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In a population with two alleles for a gene locus (P and p), the allele frequency of $P$ is $0.7$ what would be the frequency of heterozygotes if the population is in the hardy Weinberg equilibrium?
a. $0.49$
b. $0.42$
c. $0.21$
d. $0.09$

Last updated date: 29th Feb 2024
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Hint: In population genetics, the Hardy–Weinberg precept, additionally called the Hardy–Weinberg equilibrium, model, theorem, or regulation, states that allele and genotype frequencies in a population will continue to be steady from generation to generation within the absence of other evolutionary impacts. These effects encompass genetic flow, mate choice, assortative mating, herbal choice, sexual selection, mutation, gene waft, meiotic pressure, genetic hitchhiking, population bottleneck, founder effect and inbreeding.

Complete answer:
• In the simplest case of Hardy Weinberg equilibrium, a locus with two alleles denoted $A$ and $a$ with frequencies $f(A) = p$ and $f(a) = q$
• The predicted genotype frequencies below random mating are $f(AA) = p2$ for the $AA$ homozygotes, $f(aa) = q2$ for the $aa$ homozygotes, and $f(Aa) = 2pq$ for the heterozygotes. In the absence of choice, mutation, genetic waft, or different forces, allele frequencies $p$ and $q$ are consistent between generations, so equilibrium is reached.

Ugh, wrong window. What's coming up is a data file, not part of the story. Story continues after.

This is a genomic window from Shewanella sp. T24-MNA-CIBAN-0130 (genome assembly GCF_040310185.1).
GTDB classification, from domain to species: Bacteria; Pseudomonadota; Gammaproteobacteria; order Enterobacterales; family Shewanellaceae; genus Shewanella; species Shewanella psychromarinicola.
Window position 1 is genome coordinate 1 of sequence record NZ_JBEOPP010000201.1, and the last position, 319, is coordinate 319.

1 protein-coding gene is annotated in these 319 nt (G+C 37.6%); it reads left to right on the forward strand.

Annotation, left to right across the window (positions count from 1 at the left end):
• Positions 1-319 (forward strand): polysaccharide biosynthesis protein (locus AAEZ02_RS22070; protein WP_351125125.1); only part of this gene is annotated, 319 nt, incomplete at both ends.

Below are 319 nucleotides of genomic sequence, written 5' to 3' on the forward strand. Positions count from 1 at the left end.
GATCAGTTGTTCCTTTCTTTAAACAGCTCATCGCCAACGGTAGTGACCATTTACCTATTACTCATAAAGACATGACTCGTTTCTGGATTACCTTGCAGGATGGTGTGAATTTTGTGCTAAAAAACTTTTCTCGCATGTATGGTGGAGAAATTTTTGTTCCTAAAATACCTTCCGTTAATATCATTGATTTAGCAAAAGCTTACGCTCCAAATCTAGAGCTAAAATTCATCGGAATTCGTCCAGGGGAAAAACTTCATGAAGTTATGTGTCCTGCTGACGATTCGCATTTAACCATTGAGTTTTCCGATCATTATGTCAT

• The principle is named after G. H. Hardy and Wilhelm Weinberg, who first verified it mathematically.
• Hardy's paper changed into targeted on debunking the then-generally held view that a dominant allele could routinely generally tend to boom in frequency; nowadays, confusion among dominance and selection is less commonplace.
• Today, checks for Hardy–Weinberg genotype frequencies are used in most cases to check for population stratification and different types of non-random mating.
• Frequency of allele $P = 0.7$ or $70\% $ Frequency of allele $p = 0.3$ or $30\% $
• From Hardy-Weinberg equilibrium: $({p^2} + 2pq + {q^2})$
• $2pq$ (Heterozygous genotype) $ = 2 \times 0.7 \times 0.3 = 0.42$ or $42\% $

Hence, the correct answer is option (B).

Note: Hardy's statement starts with a recurrence relation for the frequencies $p$, $2q$, and $r$. These recurrence relations observe from fundamental principles in probability, especially independence, and conditional probability. For instance, take into account the possibility of an offspring from the technology being homozygous dominant. A dominant allele can be inherited from a homozygous dominant discern with possibility $1$, or from a heterozygous figure with opportunity $0.5$.